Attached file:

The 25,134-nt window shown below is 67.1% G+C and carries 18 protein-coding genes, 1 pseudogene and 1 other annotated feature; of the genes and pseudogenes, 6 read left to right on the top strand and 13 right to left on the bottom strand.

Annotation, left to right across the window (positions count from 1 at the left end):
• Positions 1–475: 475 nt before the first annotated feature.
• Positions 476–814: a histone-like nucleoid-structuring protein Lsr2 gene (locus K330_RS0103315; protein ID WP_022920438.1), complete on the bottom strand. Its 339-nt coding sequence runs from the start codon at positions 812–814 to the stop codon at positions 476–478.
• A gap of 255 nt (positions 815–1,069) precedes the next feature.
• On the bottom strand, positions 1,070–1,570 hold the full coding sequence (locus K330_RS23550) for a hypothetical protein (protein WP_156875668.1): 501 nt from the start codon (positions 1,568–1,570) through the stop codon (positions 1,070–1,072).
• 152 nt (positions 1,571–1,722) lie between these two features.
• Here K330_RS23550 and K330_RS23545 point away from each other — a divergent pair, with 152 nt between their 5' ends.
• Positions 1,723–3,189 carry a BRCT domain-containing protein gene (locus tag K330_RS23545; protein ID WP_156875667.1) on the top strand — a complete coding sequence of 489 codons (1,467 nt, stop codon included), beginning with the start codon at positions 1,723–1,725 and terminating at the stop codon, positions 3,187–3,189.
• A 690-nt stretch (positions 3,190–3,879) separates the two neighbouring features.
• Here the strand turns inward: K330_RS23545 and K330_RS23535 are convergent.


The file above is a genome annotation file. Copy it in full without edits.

The 25,134-nt window shown below is 67.1% G+C and carries 18 protein-coding genes, 1 pseudogene and 1 other annotated feature; of the genes and pseudogenes, 6 read left to right on the top strand and 13 right to left on the bottom strand.

Annotation, left to right across the window (positions count from 1 at the left end):
• Positions 1–475: 475 nt before the first annotated feature.
• Positions 476–814: a histone-like nucleoid-structuring protein Lsr2 gene (locus K330_RS0103315; protein ID WP_022920438.1), complete on the bottom strand. Its 339-nt coding sequence runs from the start codon at positions 812–814 to the stop codon at positions 476–478.
• A gap of 255 nt (positions 815–1,069) precedes the next feature.
• On the bottom strand, positions 1,070–1,570 hold the full coding sequence (locus K330_RS23550) for a hypothetical protein (protein WP_156875668.1): 501 nt from the start codon (positions 1,568–1,570) through the stop codon (positions 1,070–1,072).
• 152 nt (positions 1,571–1,722) lie between these two features.
• Here K330_RS23550 and K330_RS23545 point away from each other — a divergent pair, with 152 nt between their 5' ends.
• Positions 1,723–3,189 carry a BRCT domain-containing protein gene (locus tag K330_RS23545; protein ID WP_156875667.1) on the top strand — a complete coding sequence of 489 codons (1,467 nt, stop codon included), beginning with the start codon at positions 1,723–1,725 and terminating at the stop codon, positions 3,187–3,189.
• A 690-nt stretch (positions 3,190–3,879) separates the two neighbouring features.
• Here the strand turns inward: K330_RS23545 and K330_RS23535 are convergent.